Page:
Francis T. Purcell

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Francis Thomas Purcell (August 11, 1918 – May 18, 2014) was a Republican politician who was county executive of Nassau County, New York (1978–87). He served as a Village Trustee/Mayor of the Village of Malverne, a member of the New York State Assembly, Supervisor of the Town of Hempstead and Presiding Supervisor of the Town of Hempstead, before becoming County Executive in 1978. After resigning in 1987, Purcell became a political commentator for Cablevision's news channel News 12 Long Island. In 2004, a section of land formerly called Hempstead Plains was dedicated to Purcell in honor of his service and dedication to Nassau County.[1]

Early life[edit]

Purcell was born in 1918[1] to Thomas (d. 1942) and Annette (d. 1972) Purcell [2] on 11 August 1918 in Brooklyn, New York.[3] A star athlete at Malverne High School, he was signed to play baseball with the Brooklyn Dodgers but never played for them because he joined the army in 1941 and was discharged in 1945 with the rank of captain.[3]


Purcell was elected mayor of Malverne in 1955.[3] In June 1964, he challenged the party designee in the Republican Party primary for Nassau's 1st district's seat in the New York State Assembly and won the nomination.[4] He was a member of the State Assembly in 1965. On June 18, he was appointed as Supervisor of the Town of Hempstead, to fill the vacancy created by the appointment of Ralph G. Caso as Presiding Supervisor.[5] Purcell was elected in November 1965 to succeed himself, and then re-elected twice.[6]

He was elected to the post of County Executive of Nassau County, in 1977. He secured the nomination of the Republican Party over fellow Republican and incumbent county executive Ralph G. Caso, who also opposed Purcell in the general election. He took office in January 1978.[7][8]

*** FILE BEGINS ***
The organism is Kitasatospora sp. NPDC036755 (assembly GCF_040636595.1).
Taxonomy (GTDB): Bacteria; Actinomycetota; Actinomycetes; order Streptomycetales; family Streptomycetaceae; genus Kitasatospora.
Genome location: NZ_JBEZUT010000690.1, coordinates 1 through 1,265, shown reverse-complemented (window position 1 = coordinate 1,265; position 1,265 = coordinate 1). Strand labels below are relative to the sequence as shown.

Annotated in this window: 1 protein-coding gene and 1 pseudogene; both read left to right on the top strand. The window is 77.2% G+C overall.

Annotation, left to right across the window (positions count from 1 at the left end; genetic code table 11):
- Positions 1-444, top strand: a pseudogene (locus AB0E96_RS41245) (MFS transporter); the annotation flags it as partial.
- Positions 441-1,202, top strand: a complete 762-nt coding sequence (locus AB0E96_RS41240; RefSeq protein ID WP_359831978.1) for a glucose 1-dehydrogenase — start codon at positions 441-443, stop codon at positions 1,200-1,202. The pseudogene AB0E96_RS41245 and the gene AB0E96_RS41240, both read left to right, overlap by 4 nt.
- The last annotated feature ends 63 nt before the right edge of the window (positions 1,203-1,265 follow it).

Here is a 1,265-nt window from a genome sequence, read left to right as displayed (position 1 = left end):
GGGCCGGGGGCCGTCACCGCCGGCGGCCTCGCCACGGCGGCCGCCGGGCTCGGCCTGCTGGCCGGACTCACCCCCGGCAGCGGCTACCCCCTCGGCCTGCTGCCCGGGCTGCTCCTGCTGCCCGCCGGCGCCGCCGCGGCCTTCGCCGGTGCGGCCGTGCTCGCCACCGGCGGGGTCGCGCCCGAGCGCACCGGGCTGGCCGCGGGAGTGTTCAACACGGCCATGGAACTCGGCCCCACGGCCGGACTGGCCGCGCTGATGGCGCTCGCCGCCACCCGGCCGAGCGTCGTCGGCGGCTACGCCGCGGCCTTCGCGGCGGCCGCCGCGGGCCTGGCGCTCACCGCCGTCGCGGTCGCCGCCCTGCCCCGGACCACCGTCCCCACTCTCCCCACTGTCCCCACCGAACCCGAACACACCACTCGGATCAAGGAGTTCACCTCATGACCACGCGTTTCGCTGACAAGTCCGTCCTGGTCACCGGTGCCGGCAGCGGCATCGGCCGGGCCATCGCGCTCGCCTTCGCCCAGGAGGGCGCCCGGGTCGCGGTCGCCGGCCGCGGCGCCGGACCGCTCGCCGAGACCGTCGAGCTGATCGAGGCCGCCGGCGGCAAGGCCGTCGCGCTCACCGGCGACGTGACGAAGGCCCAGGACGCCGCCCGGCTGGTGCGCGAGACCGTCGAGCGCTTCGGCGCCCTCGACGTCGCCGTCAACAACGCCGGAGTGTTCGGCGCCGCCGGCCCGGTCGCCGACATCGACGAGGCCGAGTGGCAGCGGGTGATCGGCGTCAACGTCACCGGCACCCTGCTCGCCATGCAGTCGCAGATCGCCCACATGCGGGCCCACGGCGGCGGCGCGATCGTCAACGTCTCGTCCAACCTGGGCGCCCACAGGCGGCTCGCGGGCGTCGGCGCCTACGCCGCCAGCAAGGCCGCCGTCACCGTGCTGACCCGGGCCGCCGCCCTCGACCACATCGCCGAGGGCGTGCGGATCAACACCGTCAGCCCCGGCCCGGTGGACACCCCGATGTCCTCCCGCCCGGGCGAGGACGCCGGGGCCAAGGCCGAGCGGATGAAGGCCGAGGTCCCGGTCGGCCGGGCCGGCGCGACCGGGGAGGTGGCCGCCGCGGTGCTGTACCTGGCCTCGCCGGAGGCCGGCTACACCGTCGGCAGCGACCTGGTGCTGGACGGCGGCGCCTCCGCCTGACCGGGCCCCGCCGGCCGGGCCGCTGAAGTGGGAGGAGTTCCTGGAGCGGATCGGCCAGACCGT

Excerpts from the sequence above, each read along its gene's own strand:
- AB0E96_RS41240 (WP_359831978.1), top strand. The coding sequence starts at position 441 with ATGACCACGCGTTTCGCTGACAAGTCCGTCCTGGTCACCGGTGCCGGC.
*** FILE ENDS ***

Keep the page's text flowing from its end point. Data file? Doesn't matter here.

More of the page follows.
Purcell easily won re-election in 1981[9] and 1985.[10] In December 1986, near the end of the first year of his third term, he announced his retirement from politics and his intention to join Cablevision as a political analyst and commentator.[11]


Purcell has 3 children, Patricia, Kim, and Diane, seven grandchildren, and eight great-grandchildren. He resided in West Palm Beach, Florida with his wife Barbara, where he died on May 18, 2014, aged 95.[12]


  1. ^ a b Mummolo, Jonathan (2004-08-12). "65 Acres at Mitchel Field Preserve parcel dedicated to Purcell". Newsday.
  2. ^ "Mrs. Thomas Purcell". The New York Times. 1972-02-01. p. 40.
  3. ^ a b c Goldman, Ari L. (1977-03-20). "Purcell: 'I Like a Good Fight'". New York Times. p. 394. Retrieved 2009-11-24.
  4. ^ Silver, Roy E. (1964-06-03). "An Insurgent Republican Wins Assembly Contest in Nassau". New York Times. p. 31. Retrieved 2009-11-24.
  5. ^ Nassau Republicans Surprised As Farrington Decides to Quit in the New York Times on June 19, 1965 (subscription required)
  6. ^ "Purcell Says He Will Leave Post in Nassau". New York Times. 1986-12-02. p. B1.
  7. ^ Silver, Roy R. (1977-11-09). "Purcell Leads G.O.P. in Nassau, Taking County Executive's Post". New York Times. p. 32.
  8. ^ "Purcell Installed in Nassau". New York Times. 1978-01-08. p. 18.
  9. ^ McQuiston, John T. (1981-11-04). "Purcell Wins by Landslide in Nassau Election". New York Times. p. B6. Retrieved 2009-11-24.
  10. ^ "Major Incumbents Win On L.I. and in Rockland". New York Times. 1985-11-07. p. B8.
  11. ^ "Purcell to Become A Cable TV Analyst". New York Times. 1986-12-03. p. B4.
  12. ^ Notice of death of Francis Purcell,; accessed May 19, 2014.
New York Assembly
Preceded by
Anthony Barbiero
New York State Assembly
Nassau County, 1st District

Succeeded by
district abolished
Political offices
Preceded by
Ralph G. Caso
Nassau County Executive
Succeeded by
Thomas Gulotta